Coalition re-opens door to money laundering visas

Back in March, Atlas Advisors Australia wasted no time in using the COVID-19 pandemic as an excuse to lobby the Morrison Government to open the floodgates to Significant Investor Visas (SIV) – affectionately known as “Golden Ticket Visas”:

About $100 million could provide a lifeline for start-ups and emerging companies crippled by the coronavirus if applications under the Significant Investor (SIV) program were reopened.

Leading SIV funds manager Atlas Advisors Australia has called on the federal government to reopen approvals and give priority to fast -track urgent applications.

Atlas Advisors executive chairman Guy Hedley said applicants should be able to execute investments while delaying physical stay in Australia until travel restrictions are lifted.

“Reopening approvals under the SIV program would fulfill the program’s original intent to support thin capital markets,” Hedley said.

“Atlas Advisors Australia has allocated more than $40 million to early stage venture capital investors from SIV investors.”

Six months on and the Morrison Government is more than happy to oblige:

20 September, 2020 Media release

Australia re-opens its doors to investment from high net worth migrants

Leading wealth manager Atlas Advisors Australia has commended the Australian Government for listening to the needs of business and the economy by recommencing the issuance of 188 visas and allocating interim places prior to the Budget under the Business Innovation and Investment Program (BIIP).

Executive Chairman of Atlas Advisors Australia, Guy Hedley said the states and territories, including important business centres of NSW and Victoria, had taken the important step of opening their doors to applicants to the 188C Business Innovation and Investment visa following the Australian Government’s interim allocation of places.
“We commend the Australian Government and the states and territories for recognising the important role business migration plays in driving our economy,” Mr Hedley said.
“This will have a tremendous impact on the post-pandemic recovery of business. It will assist Australian businesses and entrepreneurs to counter the lack of availability of domestic capital investment.
“We encourage the Australian Government to go further by prioritising its review of the BIIP to maximise the benefits to the economy in a post-pandemic era.”
Mr Hedley said the doors to the country were just reopening, yet Atlas Advisors Australia already seen a dramatic increase in interest from high net worth migrant investors including from destinations such as Hong Kong.
“Hong Kong is a vibrant business destination with many rich and highly experienced entrepreneurs and businesspeople,” he said.
“These migrant investors are keen to help stimulate business and employment through ventures in their new homeland.”

The Productivity Commission (PC) has previously called for the SIV program to be axed altogether, arguing that SIVs provide minimal if any net economic benefits and likely help fuel fraud and money laundering:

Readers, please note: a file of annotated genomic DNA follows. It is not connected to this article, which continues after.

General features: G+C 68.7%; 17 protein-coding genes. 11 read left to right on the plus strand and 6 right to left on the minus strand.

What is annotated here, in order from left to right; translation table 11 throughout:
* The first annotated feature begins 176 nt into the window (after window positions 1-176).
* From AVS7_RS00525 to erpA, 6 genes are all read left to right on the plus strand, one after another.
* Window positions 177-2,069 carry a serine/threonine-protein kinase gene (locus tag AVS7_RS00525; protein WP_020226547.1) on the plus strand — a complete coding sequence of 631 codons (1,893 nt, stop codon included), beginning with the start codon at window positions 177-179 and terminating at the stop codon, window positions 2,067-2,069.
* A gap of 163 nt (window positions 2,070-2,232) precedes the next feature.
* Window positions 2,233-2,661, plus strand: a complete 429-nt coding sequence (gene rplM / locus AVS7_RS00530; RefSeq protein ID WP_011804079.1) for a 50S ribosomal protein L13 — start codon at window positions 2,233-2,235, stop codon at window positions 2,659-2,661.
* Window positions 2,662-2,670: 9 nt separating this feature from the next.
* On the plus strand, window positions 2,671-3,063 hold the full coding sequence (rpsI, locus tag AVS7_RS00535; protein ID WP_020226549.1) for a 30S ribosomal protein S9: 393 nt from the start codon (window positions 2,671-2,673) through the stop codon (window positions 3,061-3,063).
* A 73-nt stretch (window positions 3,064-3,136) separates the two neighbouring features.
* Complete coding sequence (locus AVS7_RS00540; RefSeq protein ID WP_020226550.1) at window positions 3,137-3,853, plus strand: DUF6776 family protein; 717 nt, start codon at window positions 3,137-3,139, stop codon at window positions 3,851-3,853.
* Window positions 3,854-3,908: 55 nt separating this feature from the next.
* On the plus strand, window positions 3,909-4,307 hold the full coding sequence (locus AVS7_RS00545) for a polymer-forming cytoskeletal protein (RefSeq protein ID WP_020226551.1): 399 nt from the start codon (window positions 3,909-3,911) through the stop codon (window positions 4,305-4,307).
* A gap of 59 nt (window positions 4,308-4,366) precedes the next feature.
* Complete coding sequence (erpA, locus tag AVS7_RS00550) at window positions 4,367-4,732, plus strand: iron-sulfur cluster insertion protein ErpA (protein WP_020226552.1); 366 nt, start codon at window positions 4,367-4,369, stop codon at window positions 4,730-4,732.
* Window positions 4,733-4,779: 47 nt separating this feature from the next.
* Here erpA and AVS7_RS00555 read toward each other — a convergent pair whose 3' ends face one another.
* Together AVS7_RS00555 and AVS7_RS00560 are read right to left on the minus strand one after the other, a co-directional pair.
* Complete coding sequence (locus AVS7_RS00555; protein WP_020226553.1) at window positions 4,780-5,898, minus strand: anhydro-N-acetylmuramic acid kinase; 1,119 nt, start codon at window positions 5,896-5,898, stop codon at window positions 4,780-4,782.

Because there are no English-language requirements for the Significant Investor Visa and Premium Investor Visa, and no upper age limits, it is likely that these immigrants will generate less favourable social impacts than other immigrants. Further, compared to other visa streams, investor visas are prone to misuse and fraud. Concerns about visa fraud played a part in the Canadian Government’s decision in 2014 to scrap its investor visa scheme…

There is a risk that SIV and PIV might be used as a pathway for investing ‘dirty money’ in Australia, an issue that has been raised for other similar schemes (Sumption and Hooper 2014)…

Overall, the case for retaining the Significant Investor Visa and Premium Investor Visa streams is weak and the Government should abolish these visas.

It’s easy to see why. These ‘Golden Ticket Visas’ are touted widely to wealthy investors seeking multiple residencies and tax regimes:

For these reasons, the United Kingdom in 2018 abolished their version of SIVs because they were being used for money laundering purposes and were not providing public benefits:

Ministers are halting a “gold-plated” visa scheme offering foreign investors a fast-track to settling in the UK, as part of a crackdown on financial crime…

“We will not tolerate people who do not play by the rules and seek to abuse the system,” said Immigration Minister Caroline Nokes, announcing the suspension would come into effect at midnight on Friday.

…the Migration Advisory Committee said the scheme brought little economic benefit for British citizens…

Through the SIV, the Australian Government has created a program where citizenship is for sale to anyone with enough money to pay. There are few questions asked. There is no rigorous background checks on the applicants or the sources of their money. There is no requirement to speak English. And there is no requirement for the applicants to work or contribute to Australian society.